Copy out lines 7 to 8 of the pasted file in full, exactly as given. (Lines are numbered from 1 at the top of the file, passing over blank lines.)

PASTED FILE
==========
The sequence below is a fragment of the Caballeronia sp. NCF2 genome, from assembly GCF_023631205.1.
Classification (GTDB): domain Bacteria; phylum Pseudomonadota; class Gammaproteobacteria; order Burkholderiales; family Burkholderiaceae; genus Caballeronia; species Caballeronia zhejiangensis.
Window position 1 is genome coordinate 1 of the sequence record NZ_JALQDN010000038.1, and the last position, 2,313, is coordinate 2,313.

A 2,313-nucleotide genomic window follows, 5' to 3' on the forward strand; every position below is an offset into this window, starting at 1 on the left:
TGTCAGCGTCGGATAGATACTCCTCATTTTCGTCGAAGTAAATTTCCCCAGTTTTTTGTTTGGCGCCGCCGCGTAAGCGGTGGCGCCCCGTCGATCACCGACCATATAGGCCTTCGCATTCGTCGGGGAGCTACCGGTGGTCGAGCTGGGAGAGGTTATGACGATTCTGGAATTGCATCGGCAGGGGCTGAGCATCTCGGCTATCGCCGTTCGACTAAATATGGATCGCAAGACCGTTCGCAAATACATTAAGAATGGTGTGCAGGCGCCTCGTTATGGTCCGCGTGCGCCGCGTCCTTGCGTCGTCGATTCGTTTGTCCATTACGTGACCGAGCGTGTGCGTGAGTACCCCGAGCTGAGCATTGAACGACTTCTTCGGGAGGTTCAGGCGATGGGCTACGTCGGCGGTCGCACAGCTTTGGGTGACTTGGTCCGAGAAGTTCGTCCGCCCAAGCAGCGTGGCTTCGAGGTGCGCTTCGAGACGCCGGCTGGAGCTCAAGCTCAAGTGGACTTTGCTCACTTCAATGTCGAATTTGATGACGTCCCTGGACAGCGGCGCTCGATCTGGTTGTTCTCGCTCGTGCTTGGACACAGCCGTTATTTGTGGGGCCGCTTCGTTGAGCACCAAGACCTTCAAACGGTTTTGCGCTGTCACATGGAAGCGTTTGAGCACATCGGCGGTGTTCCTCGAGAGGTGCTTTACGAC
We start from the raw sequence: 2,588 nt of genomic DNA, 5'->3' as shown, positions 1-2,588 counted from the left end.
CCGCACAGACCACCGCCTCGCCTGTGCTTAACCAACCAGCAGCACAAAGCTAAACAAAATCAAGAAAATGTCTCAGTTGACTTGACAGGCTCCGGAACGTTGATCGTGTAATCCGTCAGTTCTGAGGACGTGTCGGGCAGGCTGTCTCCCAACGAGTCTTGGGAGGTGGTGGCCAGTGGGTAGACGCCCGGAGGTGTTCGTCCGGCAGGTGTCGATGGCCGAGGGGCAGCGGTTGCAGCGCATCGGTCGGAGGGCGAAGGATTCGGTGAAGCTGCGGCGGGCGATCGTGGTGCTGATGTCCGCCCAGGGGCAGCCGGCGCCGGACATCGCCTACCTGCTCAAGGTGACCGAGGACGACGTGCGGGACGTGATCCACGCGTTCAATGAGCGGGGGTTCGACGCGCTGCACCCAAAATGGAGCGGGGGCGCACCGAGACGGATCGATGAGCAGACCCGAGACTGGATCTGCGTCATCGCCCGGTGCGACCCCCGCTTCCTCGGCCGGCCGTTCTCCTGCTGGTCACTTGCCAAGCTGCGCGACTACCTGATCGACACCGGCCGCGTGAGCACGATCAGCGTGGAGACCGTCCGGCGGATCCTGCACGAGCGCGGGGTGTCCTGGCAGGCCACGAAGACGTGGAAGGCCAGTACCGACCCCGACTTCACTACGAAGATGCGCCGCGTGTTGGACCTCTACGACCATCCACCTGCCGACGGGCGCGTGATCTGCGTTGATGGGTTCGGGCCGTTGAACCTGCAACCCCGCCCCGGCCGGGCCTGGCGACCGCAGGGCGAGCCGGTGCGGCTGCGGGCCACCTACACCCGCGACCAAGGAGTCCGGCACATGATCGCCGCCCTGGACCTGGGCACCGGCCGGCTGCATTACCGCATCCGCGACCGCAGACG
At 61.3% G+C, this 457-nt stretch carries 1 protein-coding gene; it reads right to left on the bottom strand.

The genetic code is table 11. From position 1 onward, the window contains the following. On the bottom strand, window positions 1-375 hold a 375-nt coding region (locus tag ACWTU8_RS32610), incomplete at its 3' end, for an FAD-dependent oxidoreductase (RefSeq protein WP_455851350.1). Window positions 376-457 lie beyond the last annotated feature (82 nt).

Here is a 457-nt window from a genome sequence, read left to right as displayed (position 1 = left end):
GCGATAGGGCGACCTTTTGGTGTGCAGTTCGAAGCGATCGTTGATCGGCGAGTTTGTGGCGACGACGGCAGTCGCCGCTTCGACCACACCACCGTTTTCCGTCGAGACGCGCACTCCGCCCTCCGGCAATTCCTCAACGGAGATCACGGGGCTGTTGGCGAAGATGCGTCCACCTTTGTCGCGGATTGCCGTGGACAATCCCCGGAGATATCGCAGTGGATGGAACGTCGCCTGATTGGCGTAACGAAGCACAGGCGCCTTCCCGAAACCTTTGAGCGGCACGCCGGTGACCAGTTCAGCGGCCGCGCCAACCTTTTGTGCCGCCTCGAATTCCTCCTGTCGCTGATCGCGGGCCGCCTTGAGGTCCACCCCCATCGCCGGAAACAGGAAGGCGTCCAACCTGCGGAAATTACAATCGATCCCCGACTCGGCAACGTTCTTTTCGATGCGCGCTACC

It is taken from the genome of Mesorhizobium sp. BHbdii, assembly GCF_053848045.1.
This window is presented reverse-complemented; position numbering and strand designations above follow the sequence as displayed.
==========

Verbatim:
CCGCACAGACCACCGCCTCGCCTGTGCTTAACCAACCAGCAGCACAAAGCTAAACAAAATCAAGAAAATGTCTCAGTTGACTTGACAGGCTCCGGAACGTTGATCGTGTAATCCGTCAGTTCTGAGGACGTGTCGGGCAGGCTGTCTCCCAACGAGTCTTGGGAGGTGGTGGCCAGTGGGTAGACGCCCGGAGGTGTTCGTCCGGCAGGTGTCGATGGCCGAGGGGCAGCGGTTGCAGCGCATCGGTCGGAGGGCGAAGGATTCGGTGAAGCTGCGGCGGGCGATCGTGGTGCTGATGTCCGCCCAGGGGCAGCCGGCGCCGGACATCGCCTACCTGCTCAAGGTGACCGAGGACGACGTGCGGGACGTGATCCACGCGTTCAATGAGCGGGGGTTCGACGCGCTGCACCCAAAATGGAGCGGGGGCGCACCGAGACGGATCGATGAGCAGACCCGAGACTGGATCTGCGTCATCGCCCGGTGCGACCCCCGCTTCCTCGGCCGGCCGTTCTCCTGCTGGTCACTTGCCAAGCTGCGCGACTACCTGATCGACACCGGCCGCGTGAGCACGATCAGCGTGGAGACCGTCCGGCGGATCCTGCACGAGCGCGGGGTGTCCTGGCAGGCCACGAAGACGTGGAAGGCCAGTACCGACCCCGACTTCACTACGAAGATGCGCCGCGTGTTGGACCTCTACGACCATCCACCTGCCGACGGGCGCGTGATCTGCGTTGATGGGTTCGGGCCGTTGAACCTGCAACCCCGCCCCGGCCGGGCCTGGCGACCGCAGGGCGAGCCGGTGCGGCTGCGGGCCACCTACACCCGCGACCAAGGAGTCCGGCACATGATCGCCGCCCTGGACCTGGGCACCGGCCGGCTGCATTACCGCATCCGCGACCGCAGACG
At 61.3% G+C, this 457-nt stretch carries 1 protein-coding gene; it reads right to left on the bottom strand.